The Worst Things You Can Do to Your Creative Employees

You’ve fought in the boardrooms with them. You almost waved the white flag when faced with their moody and erratic behavior.  You’ve alternately been impressed and distressed by their eccentric and seemingly impractical ideas.  Sounds familiar? Welcome to the world of the creative.

A creative person may frustrate the most conventional of managers and employees. But whatever negative impression you have about the creatives in your team, the fact of the matter is you can’t work without them. If it makes you feel better, they can’t work without you either. Granted, that’s an exaggeration. Of course, you can work without each other. Lump all the conventionals on one department and the creatives on another department – or better yet, let one group move to another company. Sounds like utopia, but it’s not. The truth of the matter is, every organization needs a mix of both personalities to thrive.  If you’re a rather conventional manager who wants to learn how to manage his creative employees, here are some no-no’s:

The Worst Things You Can Do to Your Creative Employees image kill creativity 201x300The Worst Things You Can Do to Your Creative Employees

Tell them what to do 

This may seem to come off as a bit arrogant to you, but creatives don’t thrive in dictatorial atmospheres where only the heads have monopoly of knowledge.   Instead of telling them how you’re going to do things and what they should do to make your ideas succeed, encourage collaboration. Involve them in your vision by telling them why you came up with an idea and why you feel that a particular course of action would work. Then ask them for their participation. Don’t feel affronted if they need some time to work alone for a while; many creatives are also introverts whose most productive hours are spent in solitary work. Let them suggest, debate, comment, and think.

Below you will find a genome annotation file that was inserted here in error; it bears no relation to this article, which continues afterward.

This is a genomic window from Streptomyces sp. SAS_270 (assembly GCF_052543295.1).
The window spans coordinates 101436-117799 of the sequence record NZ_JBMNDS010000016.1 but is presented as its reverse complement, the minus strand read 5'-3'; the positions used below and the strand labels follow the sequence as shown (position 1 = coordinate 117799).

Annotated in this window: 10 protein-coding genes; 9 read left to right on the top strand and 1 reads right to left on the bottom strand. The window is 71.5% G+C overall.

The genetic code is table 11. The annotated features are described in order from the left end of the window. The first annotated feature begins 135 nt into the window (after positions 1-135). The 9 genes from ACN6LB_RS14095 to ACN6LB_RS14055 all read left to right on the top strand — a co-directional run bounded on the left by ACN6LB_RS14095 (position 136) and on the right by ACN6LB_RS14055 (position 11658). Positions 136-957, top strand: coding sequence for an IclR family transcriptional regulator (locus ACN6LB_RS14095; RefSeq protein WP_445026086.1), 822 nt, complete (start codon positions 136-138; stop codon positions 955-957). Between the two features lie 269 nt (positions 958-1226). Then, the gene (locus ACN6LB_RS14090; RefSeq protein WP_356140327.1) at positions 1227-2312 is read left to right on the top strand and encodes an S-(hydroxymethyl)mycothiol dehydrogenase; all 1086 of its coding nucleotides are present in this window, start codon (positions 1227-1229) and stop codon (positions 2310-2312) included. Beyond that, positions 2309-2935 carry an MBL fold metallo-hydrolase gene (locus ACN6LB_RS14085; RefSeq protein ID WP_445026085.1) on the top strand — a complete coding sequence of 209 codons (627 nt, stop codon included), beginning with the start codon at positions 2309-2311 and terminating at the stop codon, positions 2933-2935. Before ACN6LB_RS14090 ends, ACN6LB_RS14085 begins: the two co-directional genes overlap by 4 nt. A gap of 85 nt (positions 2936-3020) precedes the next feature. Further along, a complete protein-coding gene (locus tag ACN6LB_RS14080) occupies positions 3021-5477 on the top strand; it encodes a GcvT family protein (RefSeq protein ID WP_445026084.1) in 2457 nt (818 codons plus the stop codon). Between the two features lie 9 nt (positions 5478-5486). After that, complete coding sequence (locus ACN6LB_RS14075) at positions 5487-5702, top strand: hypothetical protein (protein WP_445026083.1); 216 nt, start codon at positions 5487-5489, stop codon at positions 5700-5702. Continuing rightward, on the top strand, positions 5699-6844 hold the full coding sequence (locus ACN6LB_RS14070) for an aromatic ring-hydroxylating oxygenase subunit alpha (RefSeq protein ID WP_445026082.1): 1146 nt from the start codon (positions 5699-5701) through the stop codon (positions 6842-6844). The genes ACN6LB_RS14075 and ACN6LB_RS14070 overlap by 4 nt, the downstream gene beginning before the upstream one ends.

Give them meaningless tasks 

Are you limiting your creatives by giving them menial tasks that a machine can do better? This is tantamount to creative asphyxiation. Research by Tomas Chamorro-Premuzic  indicates that your creatives are more visionary than others, seeing the bigger picture and understanding how certain aspects matter.  They perform their best doing meaningful and purposeful work. If you want to inspire your creatives to work better, emphasize how a certain task is relevant and how it impacts processes and people beyond your organization’s interests.

Cage them in routine

Creatives thrive in free and flexible atmospheres. They usually hate structured environments where everyone can already predict what’s going to happen from 8-5 (usually nothing new or exciting).  Some managers feel like everyone would thrive  in this kind of organized environment for the simple reason that it’s “organized”. Kindergarten class would be more stimulating for your creatives, if that’s the case. While creatives  also enjoy some order in their lives, placing them in  tightly controlled  situations will only give them hallucinations of Alcatraz. You can’t expect a creative to stay in a workplace where every little mistake has a corresponding penalty and where meaningless rules are created for the sake of having rules. In fact, this kind of atmosphere may not be healthy for any type of employee.  Check if  you made some rules that are slowly draining away the life of your employees. Reconsider these rules and change them if necessary.

Patronize them

Adopting a patronizing attitude with your creatives is enough to make them gag. Some employees like “father figures”, but if you’re leaning towards being insincere (Amazing job on that simple memo! I can really count on you! Woohoo!), then you can just expect the creative’s eyes to roll.  Creatives don’t take pride in being extolled for meaningless tasks. They’d rather swallow constructive criticism than drown in hollow praise.

The key to motivating your creatives is to value them, quirks and all.  Cut them some slack and learn to have a little fun yourself. Granted, there are some rules in your organization that you can’t compromise. But if how they act and think is not negatively affecting your company, then don’t let them bother you!  Relax and you might be surprised at the difference your creative can make in your company.

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